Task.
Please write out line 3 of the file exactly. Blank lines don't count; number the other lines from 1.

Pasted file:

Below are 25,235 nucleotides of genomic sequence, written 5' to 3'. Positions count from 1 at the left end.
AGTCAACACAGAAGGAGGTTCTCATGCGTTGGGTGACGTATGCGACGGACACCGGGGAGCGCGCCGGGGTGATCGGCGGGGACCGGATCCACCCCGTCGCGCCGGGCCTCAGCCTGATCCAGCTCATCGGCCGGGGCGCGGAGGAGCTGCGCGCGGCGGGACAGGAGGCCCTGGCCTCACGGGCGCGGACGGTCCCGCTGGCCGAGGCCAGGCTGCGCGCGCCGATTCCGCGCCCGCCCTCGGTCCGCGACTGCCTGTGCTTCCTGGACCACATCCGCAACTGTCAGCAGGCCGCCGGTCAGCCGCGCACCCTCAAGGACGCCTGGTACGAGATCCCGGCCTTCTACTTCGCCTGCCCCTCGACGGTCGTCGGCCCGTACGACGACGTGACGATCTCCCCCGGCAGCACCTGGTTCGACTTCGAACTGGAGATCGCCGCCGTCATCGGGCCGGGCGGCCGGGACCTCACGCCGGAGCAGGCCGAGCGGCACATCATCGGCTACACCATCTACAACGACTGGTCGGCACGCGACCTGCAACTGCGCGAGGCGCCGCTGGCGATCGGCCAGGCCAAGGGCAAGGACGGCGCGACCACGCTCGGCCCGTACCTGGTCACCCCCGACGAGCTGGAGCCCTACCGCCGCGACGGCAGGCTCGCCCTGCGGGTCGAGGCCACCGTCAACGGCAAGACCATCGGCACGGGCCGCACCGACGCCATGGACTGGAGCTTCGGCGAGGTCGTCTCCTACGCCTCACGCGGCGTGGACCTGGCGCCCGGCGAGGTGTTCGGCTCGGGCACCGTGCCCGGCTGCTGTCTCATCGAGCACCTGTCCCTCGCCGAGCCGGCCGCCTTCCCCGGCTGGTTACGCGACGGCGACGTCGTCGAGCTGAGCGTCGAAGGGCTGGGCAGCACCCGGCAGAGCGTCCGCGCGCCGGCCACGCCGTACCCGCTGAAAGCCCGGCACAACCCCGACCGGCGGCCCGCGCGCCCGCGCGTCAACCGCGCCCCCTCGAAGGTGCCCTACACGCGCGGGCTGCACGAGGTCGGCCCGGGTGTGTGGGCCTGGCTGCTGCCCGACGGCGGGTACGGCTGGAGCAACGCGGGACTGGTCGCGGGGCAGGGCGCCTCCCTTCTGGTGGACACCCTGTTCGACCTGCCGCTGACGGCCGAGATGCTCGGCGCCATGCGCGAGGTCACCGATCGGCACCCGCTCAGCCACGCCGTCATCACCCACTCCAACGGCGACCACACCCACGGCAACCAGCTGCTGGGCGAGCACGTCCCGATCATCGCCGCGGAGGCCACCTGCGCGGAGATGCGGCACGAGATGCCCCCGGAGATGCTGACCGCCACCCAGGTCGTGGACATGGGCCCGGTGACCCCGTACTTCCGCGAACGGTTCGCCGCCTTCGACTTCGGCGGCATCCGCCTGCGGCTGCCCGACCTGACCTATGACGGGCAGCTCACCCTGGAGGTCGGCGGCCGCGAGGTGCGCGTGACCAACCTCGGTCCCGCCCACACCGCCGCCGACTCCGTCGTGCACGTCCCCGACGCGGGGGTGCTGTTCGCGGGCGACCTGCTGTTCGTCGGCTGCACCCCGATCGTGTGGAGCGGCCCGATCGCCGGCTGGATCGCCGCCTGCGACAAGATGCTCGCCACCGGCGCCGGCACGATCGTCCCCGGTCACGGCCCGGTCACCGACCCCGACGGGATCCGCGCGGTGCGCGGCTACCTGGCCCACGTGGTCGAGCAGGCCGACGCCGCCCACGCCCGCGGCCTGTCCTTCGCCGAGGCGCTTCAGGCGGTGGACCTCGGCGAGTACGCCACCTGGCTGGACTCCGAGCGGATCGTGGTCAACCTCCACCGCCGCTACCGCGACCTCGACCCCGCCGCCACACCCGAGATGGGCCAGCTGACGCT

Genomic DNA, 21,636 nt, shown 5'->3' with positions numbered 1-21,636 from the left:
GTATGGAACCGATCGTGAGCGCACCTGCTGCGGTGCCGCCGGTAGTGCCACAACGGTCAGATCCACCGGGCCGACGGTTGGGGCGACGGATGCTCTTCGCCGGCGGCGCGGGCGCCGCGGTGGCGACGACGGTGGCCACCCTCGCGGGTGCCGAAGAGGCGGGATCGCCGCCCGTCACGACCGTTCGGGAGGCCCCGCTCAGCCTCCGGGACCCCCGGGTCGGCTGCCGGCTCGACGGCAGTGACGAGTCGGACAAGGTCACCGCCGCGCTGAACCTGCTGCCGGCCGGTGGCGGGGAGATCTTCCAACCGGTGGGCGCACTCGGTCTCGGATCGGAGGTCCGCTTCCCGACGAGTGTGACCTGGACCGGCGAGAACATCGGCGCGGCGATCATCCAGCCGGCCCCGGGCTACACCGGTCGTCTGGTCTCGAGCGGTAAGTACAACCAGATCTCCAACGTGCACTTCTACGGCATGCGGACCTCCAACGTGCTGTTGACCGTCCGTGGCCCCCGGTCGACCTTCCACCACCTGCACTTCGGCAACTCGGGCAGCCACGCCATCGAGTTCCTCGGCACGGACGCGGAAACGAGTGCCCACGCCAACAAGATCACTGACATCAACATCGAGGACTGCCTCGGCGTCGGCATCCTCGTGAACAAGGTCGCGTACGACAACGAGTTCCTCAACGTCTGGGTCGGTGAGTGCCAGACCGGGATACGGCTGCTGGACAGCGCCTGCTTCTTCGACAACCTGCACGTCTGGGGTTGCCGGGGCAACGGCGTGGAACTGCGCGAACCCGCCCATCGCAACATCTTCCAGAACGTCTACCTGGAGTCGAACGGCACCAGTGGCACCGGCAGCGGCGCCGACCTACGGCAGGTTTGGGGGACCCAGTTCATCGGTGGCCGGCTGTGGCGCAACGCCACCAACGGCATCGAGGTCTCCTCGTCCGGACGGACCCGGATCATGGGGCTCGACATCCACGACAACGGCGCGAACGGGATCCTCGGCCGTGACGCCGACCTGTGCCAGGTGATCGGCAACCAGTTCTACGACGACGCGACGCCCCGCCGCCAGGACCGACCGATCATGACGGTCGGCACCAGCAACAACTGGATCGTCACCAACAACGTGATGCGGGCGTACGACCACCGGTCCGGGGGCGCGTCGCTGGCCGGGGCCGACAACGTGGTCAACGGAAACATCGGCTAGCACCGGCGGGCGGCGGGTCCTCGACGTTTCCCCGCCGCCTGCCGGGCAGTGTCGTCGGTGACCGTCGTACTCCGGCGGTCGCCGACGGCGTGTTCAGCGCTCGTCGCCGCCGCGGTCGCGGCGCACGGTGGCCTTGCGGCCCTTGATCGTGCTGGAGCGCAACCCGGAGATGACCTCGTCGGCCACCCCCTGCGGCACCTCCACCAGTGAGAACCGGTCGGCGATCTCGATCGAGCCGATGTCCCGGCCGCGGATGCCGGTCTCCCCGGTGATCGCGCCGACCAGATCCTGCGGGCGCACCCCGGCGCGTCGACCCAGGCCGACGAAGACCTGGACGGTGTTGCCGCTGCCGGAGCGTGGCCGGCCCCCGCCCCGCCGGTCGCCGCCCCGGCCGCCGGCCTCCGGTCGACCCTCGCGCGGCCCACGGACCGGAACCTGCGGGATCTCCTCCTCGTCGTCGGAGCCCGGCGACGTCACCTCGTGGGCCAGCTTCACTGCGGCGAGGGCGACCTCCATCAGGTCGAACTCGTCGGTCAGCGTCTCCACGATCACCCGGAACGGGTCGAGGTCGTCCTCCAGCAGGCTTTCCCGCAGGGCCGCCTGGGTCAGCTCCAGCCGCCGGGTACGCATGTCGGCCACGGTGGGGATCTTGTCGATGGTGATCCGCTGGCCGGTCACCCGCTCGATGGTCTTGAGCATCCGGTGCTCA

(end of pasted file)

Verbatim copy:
Genomic DNA, 21,636 nt, shown 5'->3' with positions numbered 1-21,636 from the left: